Swinging is one of folk games played by the Korean women in spring and autumn from ancient times.
It began to be recorded in the Korean history from the second half of Koryo dynasty in the early 13th century.
Actually, it had been played earlier. But it was not on records in history because it was created and enjoyed by the commoners whereas the noble ruling circles paid no attention to it. The record in the 13th century proves that it began to be spread among the aristocratic class since then.
In its early years, a swing rope was fixed to the branch of a zelkova tree, and safety wristbands and a footboard were installed so that a player could rock back and forth the swing freely.
Afterwards, many strides were made in the setup of swinging and its playing method.
Two 11-m-high iron or wood poles were set up and connected with two crossbars.
The swinging ropes with 3 to 3.5 cm in diameter were fixed by coiling them around the two crossbars three or four times. The distance between ropes was 70 to 80 cm and the footboard, about 130 cm above the surface.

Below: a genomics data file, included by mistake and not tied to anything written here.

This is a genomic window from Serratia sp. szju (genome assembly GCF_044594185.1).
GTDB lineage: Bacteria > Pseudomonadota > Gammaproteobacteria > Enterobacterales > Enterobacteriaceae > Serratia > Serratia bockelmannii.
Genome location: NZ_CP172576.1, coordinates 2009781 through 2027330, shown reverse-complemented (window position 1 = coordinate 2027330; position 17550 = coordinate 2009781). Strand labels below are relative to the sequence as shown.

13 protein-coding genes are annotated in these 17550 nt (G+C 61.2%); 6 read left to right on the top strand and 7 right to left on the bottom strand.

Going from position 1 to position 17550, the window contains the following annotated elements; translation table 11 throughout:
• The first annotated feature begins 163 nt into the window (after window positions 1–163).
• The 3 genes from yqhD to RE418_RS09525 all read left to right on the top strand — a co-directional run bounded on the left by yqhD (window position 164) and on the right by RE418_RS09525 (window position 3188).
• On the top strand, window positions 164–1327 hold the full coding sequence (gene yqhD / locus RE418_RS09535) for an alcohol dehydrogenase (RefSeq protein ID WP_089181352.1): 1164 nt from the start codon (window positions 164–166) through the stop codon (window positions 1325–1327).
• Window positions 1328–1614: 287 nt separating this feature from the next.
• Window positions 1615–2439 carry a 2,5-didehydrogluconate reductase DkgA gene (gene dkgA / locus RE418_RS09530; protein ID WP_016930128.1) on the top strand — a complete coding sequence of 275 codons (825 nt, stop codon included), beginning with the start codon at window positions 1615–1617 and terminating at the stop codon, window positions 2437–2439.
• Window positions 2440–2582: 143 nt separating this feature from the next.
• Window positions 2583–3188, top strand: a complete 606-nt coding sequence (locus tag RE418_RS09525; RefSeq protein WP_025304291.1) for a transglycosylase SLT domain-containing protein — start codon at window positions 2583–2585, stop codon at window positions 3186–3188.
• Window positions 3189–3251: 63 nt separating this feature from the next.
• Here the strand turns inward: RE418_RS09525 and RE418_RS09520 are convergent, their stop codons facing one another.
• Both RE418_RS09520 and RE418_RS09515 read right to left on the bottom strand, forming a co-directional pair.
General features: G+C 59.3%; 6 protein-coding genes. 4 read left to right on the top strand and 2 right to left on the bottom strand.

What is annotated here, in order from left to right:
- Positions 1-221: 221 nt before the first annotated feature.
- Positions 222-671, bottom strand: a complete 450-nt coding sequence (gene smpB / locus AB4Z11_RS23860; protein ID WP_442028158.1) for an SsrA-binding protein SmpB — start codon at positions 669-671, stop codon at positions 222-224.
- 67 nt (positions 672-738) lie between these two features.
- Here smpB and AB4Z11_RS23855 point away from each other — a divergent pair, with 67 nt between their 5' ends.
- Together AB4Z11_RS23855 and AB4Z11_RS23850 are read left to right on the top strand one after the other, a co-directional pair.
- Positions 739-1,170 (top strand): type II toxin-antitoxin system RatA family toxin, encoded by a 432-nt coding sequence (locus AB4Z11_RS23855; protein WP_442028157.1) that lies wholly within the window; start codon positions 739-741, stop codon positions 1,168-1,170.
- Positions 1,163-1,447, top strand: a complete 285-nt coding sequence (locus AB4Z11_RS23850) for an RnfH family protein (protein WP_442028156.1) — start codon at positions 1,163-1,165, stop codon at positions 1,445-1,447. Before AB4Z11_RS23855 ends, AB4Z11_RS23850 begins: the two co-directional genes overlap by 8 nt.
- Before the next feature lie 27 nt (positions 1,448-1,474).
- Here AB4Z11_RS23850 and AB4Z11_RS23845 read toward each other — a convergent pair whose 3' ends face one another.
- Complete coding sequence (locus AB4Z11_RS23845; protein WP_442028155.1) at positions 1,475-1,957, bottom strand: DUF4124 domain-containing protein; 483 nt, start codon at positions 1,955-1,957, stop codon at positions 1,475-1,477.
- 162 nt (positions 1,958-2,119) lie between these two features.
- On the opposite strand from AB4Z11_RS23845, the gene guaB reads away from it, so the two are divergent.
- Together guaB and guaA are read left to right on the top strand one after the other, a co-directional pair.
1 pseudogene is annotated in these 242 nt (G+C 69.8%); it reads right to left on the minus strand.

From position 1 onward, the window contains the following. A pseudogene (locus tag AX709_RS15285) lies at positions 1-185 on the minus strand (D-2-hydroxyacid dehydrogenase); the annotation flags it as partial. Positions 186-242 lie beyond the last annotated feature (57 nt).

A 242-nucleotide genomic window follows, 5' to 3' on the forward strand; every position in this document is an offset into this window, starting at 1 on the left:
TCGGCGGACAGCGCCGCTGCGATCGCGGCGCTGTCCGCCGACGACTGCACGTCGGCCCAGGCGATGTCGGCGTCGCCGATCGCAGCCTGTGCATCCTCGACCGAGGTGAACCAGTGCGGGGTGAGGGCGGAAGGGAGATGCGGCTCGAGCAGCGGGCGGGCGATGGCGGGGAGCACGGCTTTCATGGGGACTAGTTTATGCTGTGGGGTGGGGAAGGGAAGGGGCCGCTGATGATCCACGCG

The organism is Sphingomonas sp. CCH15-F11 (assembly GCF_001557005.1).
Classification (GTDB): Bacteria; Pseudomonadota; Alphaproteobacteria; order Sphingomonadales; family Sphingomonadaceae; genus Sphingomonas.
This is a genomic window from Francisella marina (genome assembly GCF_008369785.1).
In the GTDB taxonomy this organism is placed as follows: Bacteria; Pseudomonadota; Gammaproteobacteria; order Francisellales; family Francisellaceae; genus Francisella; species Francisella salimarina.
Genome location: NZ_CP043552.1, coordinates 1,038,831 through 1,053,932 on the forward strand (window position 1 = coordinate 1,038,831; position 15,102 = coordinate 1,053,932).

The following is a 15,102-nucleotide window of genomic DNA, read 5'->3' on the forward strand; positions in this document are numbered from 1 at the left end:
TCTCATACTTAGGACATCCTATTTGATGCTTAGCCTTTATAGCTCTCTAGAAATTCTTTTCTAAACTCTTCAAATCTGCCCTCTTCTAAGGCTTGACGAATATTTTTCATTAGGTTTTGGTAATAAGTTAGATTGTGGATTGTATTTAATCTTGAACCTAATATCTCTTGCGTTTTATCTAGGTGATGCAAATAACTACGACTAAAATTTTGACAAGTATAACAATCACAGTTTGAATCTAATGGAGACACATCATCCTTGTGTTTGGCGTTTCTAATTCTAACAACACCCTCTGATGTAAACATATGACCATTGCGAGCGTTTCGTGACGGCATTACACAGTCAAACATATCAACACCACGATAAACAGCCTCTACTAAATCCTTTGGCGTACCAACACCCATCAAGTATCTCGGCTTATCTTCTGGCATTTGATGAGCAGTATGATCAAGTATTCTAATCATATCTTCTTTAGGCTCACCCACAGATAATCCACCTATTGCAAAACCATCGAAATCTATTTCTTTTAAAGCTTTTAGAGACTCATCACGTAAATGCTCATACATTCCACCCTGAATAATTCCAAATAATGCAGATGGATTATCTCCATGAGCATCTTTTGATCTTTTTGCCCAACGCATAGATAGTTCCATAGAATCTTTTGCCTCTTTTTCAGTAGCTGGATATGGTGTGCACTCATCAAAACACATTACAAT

There are two playing methods—single- and double-swinging. In general, the single swinging is mainly played for a match. The result of a match is decided by kicking a bell hanging at the top of a pole in front of the swinging (its height can be adjusted). The match consists of two rounds, and the winner is decided by summarizing the bell’s height at the time of his or her last kicking and kicking number.
Swinging and other folk sports games are played in the national folk sports contest of agricultural workers, which is held every year in the DPRK.
Swinging is a national intangible cultural heritage of the DPRK.